QuerySurge Technical Whitepaper No. 2
When QuerySurge is installed you are given the option to install the command line Execution API component (called the "Command Line API" option in the installer), which allows you to interact with QuerySurge via the command line to execute QuerySurge tests. This includes the options to create and run new QuerySurge Scenarios from Test Suites, as well as check on the execution status of Scenarios executed via the command line.
List of Available Commands
The following commands are available:
runTestSuiteByName– Runs an available Test Suite in QuerySurge, specified by name.
runTestSuiteById– Runs an available Test Suite in QuerySurge, specified by Test Suite ID.
getScenarioOutcome– Returns the outcome of a Scenario, specified by Scenario ID (which is
help– Prints the arguments for the specified command
- <blank> – Prints the list of available commands
modifyReusableQueryTextById- modify a Reusable Query Snippet value, specified by the Snippet ID
modifyReusableQueryTextByName- modify a Reusable Query Snippet value, specified by the Snippet Name
Simple Method for Starting Test Runs
The simplest case that involves using the Command Line Execution API is simply to run a Test Suite directly from the Windows Command Prompt or a Linux shell.1 Here, the appropriate command (either
runTestSuiteById) is given with the desired arguments. When a Test Suite is run using the
runTestSuiteById command, a new QuerySurge Scenario is created and is scheduled to run immediately. The Id of this Scenario is then returned to the command line call, which can be used to check on the status of the run.
Figure 1 shows the command to run a Test Suite specified by name, which returns the Scenario Id (which in this example is "44ca0f07-7516-42d6-b5e1-e39346246b5a"). Using the Command Line API "manually" in this manner is useful in many situations, such as when running in a headless mode or via SSH.
Note: While all of the examples in this whitepaper are Windows-based, the Command Line can be installed and run from supported Linux systems as well.
Basic Scripts for Starting Test Runs
Another common Scenario that can be easily implemented using the Command Line API is to start a test run from an external process or script. This allows you to easily run multiple commands, so that you can begin the execution of multiple Test Suites. One particularly useful instance in which a script can be used is when you’d like to schedule a Test Suite or multiple Test Suites to run on a repeating schedule. In Windows, this is possible using the Windows Scheduler to run a batch script of QuerySurge commands according to the schedule you choose. For example, you can set up regression tests to run every night after business hours. This can also be accomplished in Linux using cron jobs with shell scripts. Figure 2 is an example of a simple batch script that runs two different Test Suites, one specified by name, and the other by Id. The script first outputs the message that it has been started, calls into the API to run the desired Test Suites, and then outputs the message that the run has completed.
Advanced Event Driven Scripts
Creating scripts to run Test Suites is useful, but these scripts can be made even more powerful with additional logic.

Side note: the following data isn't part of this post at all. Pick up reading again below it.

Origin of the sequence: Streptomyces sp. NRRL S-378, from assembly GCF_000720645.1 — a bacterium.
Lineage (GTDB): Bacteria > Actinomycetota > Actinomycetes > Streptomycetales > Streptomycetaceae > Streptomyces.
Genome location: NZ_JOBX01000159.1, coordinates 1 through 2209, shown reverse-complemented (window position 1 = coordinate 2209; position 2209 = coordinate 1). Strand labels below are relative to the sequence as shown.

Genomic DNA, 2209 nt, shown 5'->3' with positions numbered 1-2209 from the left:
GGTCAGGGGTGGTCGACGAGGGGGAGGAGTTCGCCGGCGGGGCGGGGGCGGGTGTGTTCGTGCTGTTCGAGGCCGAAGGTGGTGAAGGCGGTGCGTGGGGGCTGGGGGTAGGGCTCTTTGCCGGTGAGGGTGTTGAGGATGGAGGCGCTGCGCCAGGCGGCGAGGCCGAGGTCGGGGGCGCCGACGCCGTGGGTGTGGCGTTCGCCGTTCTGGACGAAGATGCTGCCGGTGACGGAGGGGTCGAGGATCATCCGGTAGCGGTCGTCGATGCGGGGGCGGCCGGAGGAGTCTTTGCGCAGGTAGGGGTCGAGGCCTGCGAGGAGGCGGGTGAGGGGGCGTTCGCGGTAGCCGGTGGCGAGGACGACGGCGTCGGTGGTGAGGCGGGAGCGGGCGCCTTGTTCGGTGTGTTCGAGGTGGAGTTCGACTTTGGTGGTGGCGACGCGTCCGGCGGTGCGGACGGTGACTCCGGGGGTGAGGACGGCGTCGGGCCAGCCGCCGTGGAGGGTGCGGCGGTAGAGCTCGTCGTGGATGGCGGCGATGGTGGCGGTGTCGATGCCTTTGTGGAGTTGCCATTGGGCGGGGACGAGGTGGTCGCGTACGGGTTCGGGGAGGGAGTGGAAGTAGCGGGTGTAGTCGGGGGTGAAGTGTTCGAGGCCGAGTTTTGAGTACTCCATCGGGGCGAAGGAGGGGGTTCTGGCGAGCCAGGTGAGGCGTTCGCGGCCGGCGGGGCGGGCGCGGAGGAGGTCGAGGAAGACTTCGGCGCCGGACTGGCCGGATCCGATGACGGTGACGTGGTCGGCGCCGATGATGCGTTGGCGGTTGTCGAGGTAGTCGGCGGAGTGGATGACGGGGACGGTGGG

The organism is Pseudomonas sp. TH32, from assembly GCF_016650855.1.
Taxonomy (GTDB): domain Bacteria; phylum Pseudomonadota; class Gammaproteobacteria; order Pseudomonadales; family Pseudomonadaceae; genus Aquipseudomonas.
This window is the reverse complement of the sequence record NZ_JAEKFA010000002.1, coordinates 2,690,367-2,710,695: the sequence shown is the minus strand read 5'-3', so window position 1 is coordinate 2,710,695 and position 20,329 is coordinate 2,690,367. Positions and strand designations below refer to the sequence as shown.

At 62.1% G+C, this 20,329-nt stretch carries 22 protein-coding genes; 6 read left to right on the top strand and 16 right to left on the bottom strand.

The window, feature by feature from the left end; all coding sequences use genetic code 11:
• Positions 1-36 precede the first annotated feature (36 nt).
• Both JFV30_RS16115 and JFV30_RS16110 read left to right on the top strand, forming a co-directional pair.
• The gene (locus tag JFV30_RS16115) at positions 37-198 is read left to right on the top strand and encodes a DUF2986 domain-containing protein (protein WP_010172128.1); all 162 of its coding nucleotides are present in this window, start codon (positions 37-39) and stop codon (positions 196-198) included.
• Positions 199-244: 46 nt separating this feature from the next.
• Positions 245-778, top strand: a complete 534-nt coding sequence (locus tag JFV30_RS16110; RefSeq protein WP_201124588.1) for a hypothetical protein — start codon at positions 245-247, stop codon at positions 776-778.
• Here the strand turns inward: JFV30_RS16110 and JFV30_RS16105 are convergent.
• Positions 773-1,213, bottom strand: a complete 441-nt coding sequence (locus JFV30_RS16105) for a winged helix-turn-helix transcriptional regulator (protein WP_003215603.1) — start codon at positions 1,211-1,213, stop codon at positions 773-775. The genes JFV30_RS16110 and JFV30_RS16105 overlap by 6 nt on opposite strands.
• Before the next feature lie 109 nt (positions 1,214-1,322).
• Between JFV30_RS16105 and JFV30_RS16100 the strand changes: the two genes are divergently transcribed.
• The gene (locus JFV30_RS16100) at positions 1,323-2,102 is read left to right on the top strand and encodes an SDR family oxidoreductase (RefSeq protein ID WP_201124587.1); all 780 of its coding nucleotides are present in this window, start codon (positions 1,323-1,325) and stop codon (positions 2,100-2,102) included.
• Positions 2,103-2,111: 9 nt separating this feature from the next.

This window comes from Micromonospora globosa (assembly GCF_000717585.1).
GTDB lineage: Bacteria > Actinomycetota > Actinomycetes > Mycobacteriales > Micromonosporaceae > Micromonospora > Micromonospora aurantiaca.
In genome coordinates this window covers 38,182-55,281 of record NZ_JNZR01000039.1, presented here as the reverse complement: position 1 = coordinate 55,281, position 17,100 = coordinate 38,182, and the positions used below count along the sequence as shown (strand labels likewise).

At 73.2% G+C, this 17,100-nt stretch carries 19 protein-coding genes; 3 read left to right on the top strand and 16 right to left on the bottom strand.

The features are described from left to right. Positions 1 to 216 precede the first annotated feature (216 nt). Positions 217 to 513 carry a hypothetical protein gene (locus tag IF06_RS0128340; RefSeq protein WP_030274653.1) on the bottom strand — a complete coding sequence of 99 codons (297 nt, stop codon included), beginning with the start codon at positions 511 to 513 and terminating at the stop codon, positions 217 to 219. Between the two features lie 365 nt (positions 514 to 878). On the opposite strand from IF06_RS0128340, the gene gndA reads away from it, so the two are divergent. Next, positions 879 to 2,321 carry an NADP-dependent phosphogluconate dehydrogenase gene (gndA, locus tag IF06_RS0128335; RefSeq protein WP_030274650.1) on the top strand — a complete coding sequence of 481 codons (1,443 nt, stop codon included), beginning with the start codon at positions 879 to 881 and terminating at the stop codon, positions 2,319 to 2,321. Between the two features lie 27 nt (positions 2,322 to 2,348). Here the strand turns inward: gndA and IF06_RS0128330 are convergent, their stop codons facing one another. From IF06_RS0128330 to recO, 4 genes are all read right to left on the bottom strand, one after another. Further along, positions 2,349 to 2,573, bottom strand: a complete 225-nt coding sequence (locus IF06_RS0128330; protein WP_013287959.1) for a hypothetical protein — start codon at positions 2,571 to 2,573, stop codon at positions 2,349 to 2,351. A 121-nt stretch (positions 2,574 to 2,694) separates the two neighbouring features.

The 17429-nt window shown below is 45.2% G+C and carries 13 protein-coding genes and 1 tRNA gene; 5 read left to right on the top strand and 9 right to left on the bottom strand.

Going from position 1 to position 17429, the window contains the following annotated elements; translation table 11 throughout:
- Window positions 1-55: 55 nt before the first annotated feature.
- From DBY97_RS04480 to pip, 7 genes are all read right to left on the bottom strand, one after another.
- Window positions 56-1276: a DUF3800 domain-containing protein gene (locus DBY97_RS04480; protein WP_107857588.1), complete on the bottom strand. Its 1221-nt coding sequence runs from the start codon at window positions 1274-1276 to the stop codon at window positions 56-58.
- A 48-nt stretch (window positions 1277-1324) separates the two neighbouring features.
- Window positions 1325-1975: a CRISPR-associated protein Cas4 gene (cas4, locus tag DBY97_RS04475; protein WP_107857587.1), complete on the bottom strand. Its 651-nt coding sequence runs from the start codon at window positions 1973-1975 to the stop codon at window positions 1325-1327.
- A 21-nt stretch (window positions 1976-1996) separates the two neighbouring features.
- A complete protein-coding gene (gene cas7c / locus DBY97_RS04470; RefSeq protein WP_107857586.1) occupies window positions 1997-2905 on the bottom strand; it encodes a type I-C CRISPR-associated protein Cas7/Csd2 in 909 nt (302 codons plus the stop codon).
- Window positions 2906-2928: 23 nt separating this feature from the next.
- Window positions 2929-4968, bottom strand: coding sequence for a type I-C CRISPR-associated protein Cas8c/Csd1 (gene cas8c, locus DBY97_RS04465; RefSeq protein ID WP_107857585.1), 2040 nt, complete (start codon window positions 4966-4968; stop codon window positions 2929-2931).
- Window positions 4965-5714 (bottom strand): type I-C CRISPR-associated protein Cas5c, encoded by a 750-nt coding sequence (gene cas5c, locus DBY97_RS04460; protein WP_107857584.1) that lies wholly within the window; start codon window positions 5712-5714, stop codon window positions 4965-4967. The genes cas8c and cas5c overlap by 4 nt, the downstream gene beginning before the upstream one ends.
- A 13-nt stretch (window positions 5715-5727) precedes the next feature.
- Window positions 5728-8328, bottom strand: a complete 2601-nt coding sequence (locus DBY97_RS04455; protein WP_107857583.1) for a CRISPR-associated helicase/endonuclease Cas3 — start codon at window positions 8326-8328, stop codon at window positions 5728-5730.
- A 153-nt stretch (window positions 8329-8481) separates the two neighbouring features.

Figure 3 shows an example of a batch script that incorporates logic to determine when each Test Suite is ready to be run, based on whether the previous Test Suite has completed. It also incorporates kicking off multiple legs of an ETL process (two legs, in this illustration).
First, the script runs the initial ETL process. Once that is complete, it runs the Test Suite in QuerySurge that has been set up for that ETL leg. It then captures the Scenario Id that is returned (in a variable called %ScenarioId%) and uses that Id with the
getScenarioOutcome command to check on the status of that run in QuerySurge. The script checks whether the Scenario has started, and once it has, it continues to check on the run status until the Scenario has completed. Once the first Scenario is completed, the second ETL process is run. Finally, the second Test Suite execution in QuerySurge is executed, which runs the tests prepared for the second ETL leg.
This example shows how the different commands can be used together to build a comprehensive run script that effectively is incorporated into an ETL process.
Parameterizing QueryPairs with Reusable Query Snippets and the Execution API
You can modify Reusable Snippet values from the Execution API using the methods
modifyReusableQueryTextByName. This can be used to provide data-driven parameterized QueryPairs. This technique is fully described in the Knowledge Base article "Parameterizing your QueryPairs using Reusable Query Snippets and the Execution API", which you can find here.
The Command Line API gives QuerySurge significant flexibility and allows QuerySurge integration into a wide range of workflows, from "functional" and regression testing workflows owned by Data Warehouse project teams to daily monitoring workflows owned by Operations teams. QuerySurge of course keeps results organized with full access to past runs, data drilldown and export, and results reporting. Scenarios that are run from the Command Line API appear in the QuerySurge user interface the same as user-initiated runs appear, so all of the data access features are available for these executions.
If the QuerySurge Email Notification feature is used, QuerySurge will notify users about Command Line API run outcomes via email. This means that a fully automated testing information flow can be managed by QuerySurge – using either a scheduling tool or an ETL tool to kick off QuerySurge executions automatically, QuerySurge will execute the designated tests, analyze the results, and notify users by email of results.